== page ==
But it was a reminder that homestead or apartment, suburb or country, some things are universal, like leaving something on the stove.  And as the saying goes that there is no use crying over spilled milk, there's also no use crying over exploding eggs, smoky rooms, or curtains that smell like burned eggs.  

On second thought, maybe those are things worth crying over, or at least feeling a heap of stupid about.


  1. So glad everyone is okay! Sorry your morning took such a radical turn! Smoke is the worst. Especially smoke from a pot running dry on the cooktop! I did this once...I happen to remember it was New Year's Day of 2014. I make eggs for Barbie as treats and it's all very routine for me. I'm not the type to lose track so I don't set timers. Except for when I do lose track. Well this was an unusual circumstance because I got a very distressing call from one of my best friends. I plopped right into the vortex of family drama and forgot ALL about my eggs on the stove. Until my whole house alarm stared sounding! Barbie glared me down for wasting eggs but the damage was, thankfully, no worse than that. Luckily it was very cold that day, so an hour of open windows and doors sucked that awful smell right out.
    By the way, your kitchen looks so tidy! The floors are gleaming! Had you just cleaned or am I worse housekeeper than I thought?!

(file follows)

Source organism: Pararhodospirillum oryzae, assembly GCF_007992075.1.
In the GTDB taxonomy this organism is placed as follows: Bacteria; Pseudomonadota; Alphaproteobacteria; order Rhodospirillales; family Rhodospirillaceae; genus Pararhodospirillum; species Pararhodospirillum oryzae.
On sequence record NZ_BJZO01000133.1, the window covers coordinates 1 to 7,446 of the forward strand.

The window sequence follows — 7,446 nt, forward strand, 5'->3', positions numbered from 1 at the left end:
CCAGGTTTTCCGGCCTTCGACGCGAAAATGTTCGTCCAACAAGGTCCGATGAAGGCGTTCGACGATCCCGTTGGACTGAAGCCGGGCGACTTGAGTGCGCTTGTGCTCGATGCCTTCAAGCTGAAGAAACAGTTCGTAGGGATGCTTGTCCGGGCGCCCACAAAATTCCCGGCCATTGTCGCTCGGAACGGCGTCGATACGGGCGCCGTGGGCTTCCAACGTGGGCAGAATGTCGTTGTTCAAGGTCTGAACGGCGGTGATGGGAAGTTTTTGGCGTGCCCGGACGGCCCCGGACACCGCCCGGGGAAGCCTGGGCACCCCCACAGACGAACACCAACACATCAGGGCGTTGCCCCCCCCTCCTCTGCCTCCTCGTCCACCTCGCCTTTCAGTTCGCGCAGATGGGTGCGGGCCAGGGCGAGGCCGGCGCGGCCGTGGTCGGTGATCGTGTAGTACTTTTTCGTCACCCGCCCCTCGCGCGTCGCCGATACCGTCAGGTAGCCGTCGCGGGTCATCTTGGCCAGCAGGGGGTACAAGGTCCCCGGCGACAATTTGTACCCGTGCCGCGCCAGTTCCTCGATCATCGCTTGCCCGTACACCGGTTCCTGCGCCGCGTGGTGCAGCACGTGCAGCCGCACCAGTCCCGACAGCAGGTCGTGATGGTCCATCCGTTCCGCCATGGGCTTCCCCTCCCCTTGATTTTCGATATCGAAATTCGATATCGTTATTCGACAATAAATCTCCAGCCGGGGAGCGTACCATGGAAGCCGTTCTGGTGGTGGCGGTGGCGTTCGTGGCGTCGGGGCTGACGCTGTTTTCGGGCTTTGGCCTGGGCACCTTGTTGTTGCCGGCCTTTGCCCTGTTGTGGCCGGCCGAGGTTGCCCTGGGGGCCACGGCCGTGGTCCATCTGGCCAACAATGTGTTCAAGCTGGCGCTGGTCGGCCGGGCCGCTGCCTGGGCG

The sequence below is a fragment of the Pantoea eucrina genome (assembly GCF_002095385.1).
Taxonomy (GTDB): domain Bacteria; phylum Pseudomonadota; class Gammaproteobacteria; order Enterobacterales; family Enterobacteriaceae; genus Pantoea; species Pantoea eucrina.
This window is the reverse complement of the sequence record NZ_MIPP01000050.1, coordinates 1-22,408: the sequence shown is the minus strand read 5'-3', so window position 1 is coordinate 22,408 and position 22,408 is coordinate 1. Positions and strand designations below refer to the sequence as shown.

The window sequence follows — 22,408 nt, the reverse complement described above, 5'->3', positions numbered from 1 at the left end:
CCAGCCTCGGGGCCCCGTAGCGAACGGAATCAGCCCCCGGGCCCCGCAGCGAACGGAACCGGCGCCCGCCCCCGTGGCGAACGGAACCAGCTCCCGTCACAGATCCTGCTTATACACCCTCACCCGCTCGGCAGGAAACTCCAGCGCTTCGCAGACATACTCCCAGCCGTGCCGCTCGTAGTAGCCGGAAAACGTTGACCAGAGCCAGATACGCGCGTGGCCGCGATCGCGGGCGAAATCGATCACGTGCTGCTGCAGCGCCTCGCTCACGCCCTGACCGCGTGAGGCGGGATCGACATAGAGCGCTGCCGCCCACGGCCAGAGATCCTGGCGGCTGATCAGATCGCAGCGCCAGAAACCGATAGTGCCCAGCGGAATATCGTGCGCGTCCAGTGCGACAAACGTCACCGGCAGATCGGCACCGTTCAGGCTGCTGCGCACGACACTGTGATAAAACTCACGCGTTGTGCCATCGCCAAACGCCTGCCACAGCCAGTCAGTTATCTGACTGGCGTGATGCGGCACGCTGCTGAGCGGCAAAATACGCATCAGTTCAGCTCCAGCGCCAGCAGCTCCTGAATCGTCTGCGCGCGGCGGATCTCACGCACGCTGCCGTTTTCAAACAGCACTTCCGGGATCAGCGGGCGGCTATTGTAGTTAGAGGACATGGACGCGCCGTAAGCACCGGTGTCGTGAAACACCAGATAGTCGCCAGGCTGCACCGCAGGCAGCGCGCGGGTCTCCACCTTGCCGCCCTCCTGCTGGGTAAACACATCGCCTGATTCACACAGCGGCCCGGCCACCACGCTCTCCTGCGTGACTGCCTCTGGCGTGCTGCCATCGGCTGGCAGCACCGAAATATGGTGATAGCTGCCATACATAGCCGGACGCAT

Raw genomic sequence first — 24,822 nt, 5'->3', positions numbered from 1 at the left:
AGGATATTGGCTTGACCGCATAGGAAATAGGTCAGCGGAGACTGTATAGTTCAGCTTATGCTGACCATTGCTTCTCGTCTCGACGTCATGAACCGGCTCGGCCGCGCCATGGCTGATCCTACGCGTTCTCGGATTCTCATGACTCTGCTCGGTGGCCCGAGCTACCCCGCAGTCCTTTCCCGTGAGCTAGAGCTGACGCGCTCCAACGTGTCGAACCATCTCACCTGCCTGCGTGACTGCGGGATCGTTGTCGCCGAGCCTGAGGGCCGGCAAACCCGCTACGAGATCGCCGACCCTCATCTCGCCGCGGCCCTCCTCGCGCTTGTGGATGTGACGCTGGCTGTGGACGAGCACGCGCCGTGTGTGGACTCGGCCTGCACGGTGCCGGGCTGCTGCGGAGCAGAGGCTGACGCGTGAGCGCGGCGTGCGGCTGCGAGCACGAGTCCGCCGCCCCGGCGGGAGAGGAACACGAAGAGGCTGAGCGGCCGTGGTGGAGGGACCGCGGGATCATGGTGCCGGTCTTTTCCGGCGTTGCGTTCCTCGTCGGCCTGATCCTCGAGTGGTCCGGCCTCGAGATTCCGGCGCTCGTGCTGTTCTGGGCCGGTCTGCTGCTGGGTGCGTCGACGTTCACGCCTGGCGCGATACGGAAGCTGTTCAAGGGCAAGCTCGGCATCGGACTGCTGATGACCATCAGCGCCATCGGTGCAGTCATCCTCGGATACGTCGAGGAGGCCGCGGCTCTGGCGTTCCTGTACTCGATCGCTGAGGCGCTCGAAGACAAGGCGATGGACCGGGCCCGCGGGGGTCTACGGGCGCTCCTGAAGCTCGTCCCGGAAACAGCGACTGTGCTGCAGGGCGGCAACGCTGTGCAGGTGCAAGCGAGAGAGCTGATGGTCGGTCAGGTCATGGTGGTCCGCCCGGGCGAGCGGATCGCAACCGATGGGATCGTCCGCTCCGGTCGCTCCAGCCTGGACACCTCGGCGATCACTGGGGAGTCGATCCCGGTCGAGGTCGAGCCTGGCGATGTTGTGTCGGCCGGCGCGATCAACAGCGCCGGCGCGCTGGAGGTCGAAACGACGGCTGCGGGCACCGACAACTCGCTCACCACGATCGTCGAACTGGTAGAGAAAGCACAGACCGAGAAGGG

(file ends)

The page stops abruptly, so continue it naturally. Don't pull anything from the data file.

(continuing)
1. Thank you, I think it looks like such a mess in this pic! I cleaned on Monday, but then of course re-cleaned after this pic was taken, including taking down all the stemware and washing it, since a wine glass that smells like burned eggs is not what you want to smell when tasting wine lol. I'm just hoping the smell dissipates over time. I'm not one for air fresheners but I used about a gallon of Febreeze today, haha.

  2. Omg, I did that once and will never forget how quickly the house became smoke filled. Of course it was winter and I had to open all the windows anyway.

    Glad there was no serious damage.

    Btw, your kitchen looks beautiful - like something out of a magazine!

    1. Thanks, Molly, we remodeled last year as the kitchen was awful when we moved in. But just one fire could take it out, so I'm glad that did not happen. It may smell lousy but at least it looks good, lol.

  3. Sounds like something I would do. Every.single.time I warm milk, I turn away just for a second & it boils over, every.single.time. Boiled over milk smells horrible plus it gets all down in the gas burner slots. But, I doubt it smells as bad as those eggs. Sorry you've be reminded of the error or your ways for a few days, I bet.

    1. Thanks DFW, you are right, scalded milk is truly a horrible smell and with the sugars in the milk it is damn near impossible to clean up completely. But yes, those eggs smell terrible. It does make me feel a bit better to hear your (and everyone else's) stories about similar things happening to them though. You feel like the only one in the world it's happened to when you go through it, but of course we've all done it at one time or another.